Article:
With the deadly 30th Newspoll looming for Prime Minister Malcolm Turnbull, the question is: should the Libs seriously think about dumping their leader to draft Peter Costello back into politics and the top job?
John Howard has told the ABC that nervous backbenchers should drop the idea. And former Victorian Premier, Jeff Kennett surprisingly agrees with his old foe, that changing PMs now is not a wise move.
Of course, both former leaders are at odds with the likes of media oracles like Alan Jones and Andrew Bolt, who have never been Turnbull fans. Conservative forces can’t find anything endearing about Malcolm and have pilloried him about everything from his stance on coal, to climate change, to cuts on tax, to even his Barnaby bonking ban!
Historically, political pundits point to Federal elections being bad for confidence and leadership dumpings have less history, though it has become a sign of the recent times.
Analysis done on robinsonsewell.com.au showed consumer confidence over 14 elections between 1974 and 2013 in the three months before rose nine times, fell in three periods and was unchanged twice.
Interestingly, in the post-election setting, only twice did consumer confidence rise! It fell six times and was unchanged six times.
I think we can say the after-effects of elections aren’t great for consumers’ positivity.
Let’s now look at business confidence over 1989-2013. “The data shows that in those periods, business confidence rose 3 times in the 3 month run up to an election, fell 3 times and was unchanged twice,” the analysis from the website shows. “The results were also mixed for the post election period. The theory that business investment is severely hampered is unproven at an overall level.”
This will surprise a lot of experts but anyone wanting to avoid anything that could destabilise the economy, such as a leadership challenge and PM dumping has to know that it’s highly likely to be unsettling for consumers and can be negative for business.
What’s interesting is that when you look at this chart:
Business confidence for a longer period rose after Coalition wins in most of those post-election periods but fell after Labor wins. Of course, there were other factors, such as the GFC, but after the 2010 election there was the leadership battle between PMs Rudd and Gillard, which was not great for business confidence.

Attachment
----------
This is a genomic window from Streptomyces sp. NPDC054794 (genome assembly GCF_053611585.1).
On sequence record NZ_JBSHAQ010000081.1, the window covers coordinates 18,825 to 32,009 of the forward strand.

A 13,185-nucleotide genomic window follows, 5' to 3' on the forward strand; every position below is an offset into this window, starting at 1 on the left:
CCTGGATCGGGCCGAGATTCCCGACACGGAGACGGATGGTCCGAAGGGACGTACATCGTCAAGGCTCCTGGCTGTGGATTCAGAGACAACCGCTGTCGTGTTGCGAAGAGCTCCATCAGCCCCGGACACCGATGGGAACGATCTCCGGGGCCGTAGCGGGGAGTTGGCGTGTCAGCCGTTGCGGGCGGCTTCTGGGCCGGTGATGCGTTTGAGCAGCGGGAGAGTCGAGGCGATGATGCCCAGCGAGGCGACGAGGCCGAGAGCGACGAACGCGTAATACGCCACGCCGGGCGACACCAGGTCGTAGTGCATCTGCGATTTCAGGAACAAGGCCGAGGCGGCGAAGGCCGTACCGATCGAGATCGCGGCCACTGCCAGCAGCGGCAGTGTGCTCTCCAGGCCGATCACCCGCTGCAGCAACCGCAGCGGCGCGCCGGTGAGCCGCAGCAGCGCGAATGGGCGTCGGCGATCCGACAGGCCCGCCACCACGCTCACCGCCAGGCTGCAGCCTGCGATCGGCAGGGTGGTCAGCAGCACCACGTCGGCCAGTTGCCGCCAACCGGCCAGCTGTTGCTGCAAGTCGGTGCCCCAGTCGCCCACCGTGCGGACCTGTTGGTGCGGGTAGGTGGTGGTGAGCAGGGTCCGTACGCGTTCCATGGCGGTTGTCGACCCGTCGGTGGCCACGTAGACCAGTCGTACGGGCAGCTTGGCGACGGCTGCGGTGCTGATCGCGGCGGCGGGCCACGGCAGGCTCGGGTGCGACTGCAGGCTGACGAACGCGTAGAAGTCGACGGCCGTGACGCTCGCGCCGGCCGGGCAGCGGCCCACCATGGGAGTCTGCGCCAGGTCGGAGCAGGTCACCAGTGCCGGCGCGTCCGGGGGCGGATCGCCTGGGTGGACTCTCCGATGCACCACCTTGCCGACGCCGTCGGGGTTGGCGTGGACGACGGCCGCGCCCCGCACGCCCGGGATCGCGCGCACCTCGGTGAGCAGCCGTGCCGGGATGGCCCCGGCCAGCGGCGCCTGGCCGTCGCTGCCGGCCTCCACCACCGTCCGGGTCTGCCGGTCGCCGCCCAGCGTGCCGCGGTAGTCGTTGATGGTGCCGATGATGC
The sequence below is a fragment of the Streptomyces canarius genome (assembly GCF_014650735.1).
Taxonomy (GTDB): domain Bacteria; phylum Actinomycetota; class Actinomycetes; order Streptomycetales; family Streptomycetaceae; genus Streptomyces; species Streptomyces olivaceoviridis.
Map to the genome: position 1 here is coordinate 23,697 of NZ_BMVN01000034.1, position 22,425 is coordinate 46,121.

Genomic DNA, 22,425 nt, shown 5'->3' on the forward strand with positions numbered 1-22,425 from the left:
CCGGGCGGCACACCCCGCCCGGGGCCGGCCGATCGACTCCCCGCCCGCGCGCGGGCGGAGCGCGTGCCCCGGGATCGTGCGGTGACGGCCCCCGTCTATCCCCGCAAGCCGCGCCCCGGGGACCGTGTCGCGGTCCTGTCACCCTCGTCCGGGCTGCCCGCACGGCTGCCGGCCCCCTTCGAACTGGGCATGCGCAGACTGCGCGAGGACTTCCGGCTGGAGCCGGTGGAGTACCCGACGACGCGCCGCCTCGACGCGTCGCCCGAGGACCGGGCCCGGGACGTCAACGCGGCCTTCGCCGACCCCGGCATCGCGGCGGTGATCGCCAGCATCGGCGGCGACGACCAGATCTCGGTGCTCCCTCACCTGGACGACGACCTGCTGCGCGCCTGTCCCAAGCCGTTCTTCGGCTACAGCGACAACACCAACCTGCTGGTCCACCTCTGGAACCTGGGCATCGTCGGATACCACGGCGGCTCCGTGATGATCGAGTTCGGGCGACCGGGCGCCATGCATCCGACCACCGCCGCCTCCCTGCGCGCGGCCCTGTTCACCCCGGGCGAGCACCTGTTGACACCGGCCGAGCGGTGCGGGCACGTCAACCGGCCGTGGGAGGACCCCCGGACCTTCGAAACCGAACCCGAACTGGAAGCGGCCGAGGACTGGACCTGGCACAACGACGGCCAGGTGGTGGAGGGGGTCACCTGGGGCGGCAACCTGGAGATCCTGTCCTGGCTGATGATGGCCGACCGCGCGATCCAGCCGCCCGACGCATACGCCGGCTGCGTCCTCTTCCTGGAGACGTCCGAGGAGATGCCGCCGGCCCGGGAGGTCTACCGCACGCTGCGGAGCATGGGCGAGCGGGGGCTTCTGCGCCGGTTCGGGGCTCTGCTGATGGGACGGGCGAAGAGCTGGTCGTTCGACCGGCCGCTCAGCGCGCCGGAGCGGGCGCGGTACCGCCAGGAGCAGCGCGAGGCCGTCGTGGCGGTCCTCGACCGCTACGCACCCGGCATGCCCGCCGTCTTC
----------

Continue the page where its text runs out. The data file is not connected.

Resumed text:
This chart shows what business confidence has done of late:
The downtrend in business confidence links to the Labor’s squabbles and leadership changes. However, the Coalition has only had one leadership change and the trend has remained on the up.
Clearly, this is only a theory at this stage and we need more leadership changes to get a better understanding of what these battles do to confidence and the economy. I hope, however, that data never shows up.
Economies and confidence prefer stable government and we are in an uptrend for business and consumer confidence and anyone canvassing for a change of leader is doing it for political rather than economic reasons.
Yesterday morning, I showed how the media is starting to see our improving economy and in the afternoon we saw more positive data. In case you missed it:
• New vehicle sales hit a record high of 1,201,309 units in the year to March, up by 2.5% on a year ago.
• A trade surplus of $825 million was posted in February. The rolling annual surplus narrowed from $10.46 billion to $8.34 billion.
• The CBA Purchasing Managers Index (PMI) for the services sector rose from 54.2 points in February to 55.6 points in March. The Australian Industry Group (AiG) Performance of Services Index (PSI) rose from 54.0 points in February to 56.9 points in March. Readings over 50 signify services sector expansion.
Given his promise, I know Malcolm has been a leadership disappointment but with our economy really on the turn upwards, the smartest bet for the Coalition is to hope that an election, as late as possible, will give a big bang for the buck, thanks to an economy delivering higher wages and more jobs.
A Costello comeback could be a plus for Coalition and confidence but there would be a lot of political blood spilt and I don’t like thinking about the short-run, negative impact on the economy of such an upheaval.
The irony is that voters like Turnbull over Bill Shorten but they don’t like the Coalition over Labor. Tolerating Turnbull for the economy’s sake is something worth thinking about.
As Bill Clinton warned: “It’s about the economy, stupid.”